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C04, COS



Consumer fraud (including insurance fraud, merchandise swindles, phony contests)

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C03, C16 E07, E19, E33, E43, others

Securities fraud, market manipulation Corruption of federal officials other than procurementrelated corruption



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*Indicates total number of responding offices, i.e., investigative agency field offices, Inspector General offices, Economic Crime Units, etc., identifying illegal activity as a priority or problem area.


Wegal Activities Most Frequently Identified As Significant Problem Areas By FBI

Field Offices - February 1980

Priority/Problem Area

Number of Field Offices
Identifying as Problem Area

43 (71%)*

37 (61%) 28 (46%) 28 (46%) 28 (46%) 27 (44%) 23 (38%) 23 (38%)

1. Corruption of state and local officials, including kickbacks to purchasing

agents, inspectors, legislators, members of judiciary, etc. 2. Bank fraud and embezzlement 3. Labor-related corruption 4. Housing/HUD frauds, including VA/FHA frauds 5. Copyright matters 6. Procurement-related corruption of federal officials, including GSA and Defense 7. Advance fee schemes 8. Fraud involving health, rehabilitation and welfare programs, including Medicare/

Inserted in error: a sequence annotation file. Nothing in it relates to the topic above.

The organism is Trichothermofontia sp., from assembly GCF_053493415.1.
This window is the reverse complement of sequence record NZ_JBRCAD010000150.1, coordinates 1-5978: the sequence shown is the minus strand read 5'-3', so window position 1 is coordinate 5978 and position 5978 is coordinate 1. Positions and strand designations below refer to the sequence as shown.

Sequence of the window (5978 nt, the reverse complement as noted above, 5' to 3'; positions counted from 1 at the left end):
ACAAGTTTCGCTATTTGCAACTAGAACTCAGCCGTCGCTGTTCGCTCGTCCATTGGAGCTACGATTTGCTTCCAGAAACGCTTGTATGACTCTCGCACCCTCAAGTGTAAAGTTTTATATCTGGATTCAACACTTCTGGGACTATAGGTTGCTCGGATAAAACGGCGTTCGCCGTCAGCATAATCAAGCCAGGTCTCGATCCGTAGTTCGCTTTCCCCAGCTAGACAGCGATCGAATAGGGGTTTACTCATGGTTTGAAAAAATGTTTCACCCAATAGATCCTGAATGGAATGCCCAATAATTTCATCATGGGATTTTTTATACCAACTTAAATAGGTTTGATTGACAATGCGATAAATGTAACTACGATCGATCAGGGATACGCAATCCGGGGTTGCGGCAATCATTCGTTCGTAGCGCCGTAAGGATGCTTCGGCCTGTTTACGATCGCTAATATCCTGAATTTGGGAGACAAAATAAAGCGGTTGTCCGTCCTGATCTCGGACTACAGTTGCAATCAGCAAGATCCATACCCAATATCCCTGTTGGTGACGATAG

Medicaid 9. Fraud involving CETA funds and other Department of Labor Programs 10. Wire fraud/mail fraud, scheme unspecified 11. Bribery, corruption of federal officials other than procurement-related corruption 12. Bankruptcy Act/bust out schemes 13. Fraud involving SBA loans or benefits 14. Overbilling, fraud against the government involving construction and service

contractors 15. Investor fraud generally, including Ponzi schemes, franchise fraud, business

opportunity fraud

23 (38%) 22 (36%) 21 (34%) 21 (34%) 18 (30%) 16 (27%)

15 (25%)

• Figures in parentheses indicate percentage of total number of responding offices (61) identifying the illegal activity as a significant problem.

white collar crime provided by these agencies and collected from other sources. The discussion below is based on that information; however, it is limited to what appear to be the most significant attributes of each crime, consistent with the criteria described earlier for choosing national priorities.

A. Criminal Activity Threatening the Integrity of

Government Institutions and Processes

This category includes four broad areas of illegal activity:

1. Corruption of federal officials, other than GSA corruption
2. GSA corruption
3. Corruption of state and local officials
4. Bribery of foreign government officials

GSA corruption is treated separately from other federal corruption at the suggestion of the Public Integrity Section, which reviewed and summarized all public corruption-related data. The focus of this category is on corrupt activities that threaten the integrity of government institutions and procedures. These corrupt activities are often connected with fraud against the government by outsiders, particularly procurement and program fraud. The latter type of abuses, which have a major impact on government and taxpayer costs, are treated in more detail in the next section of this report.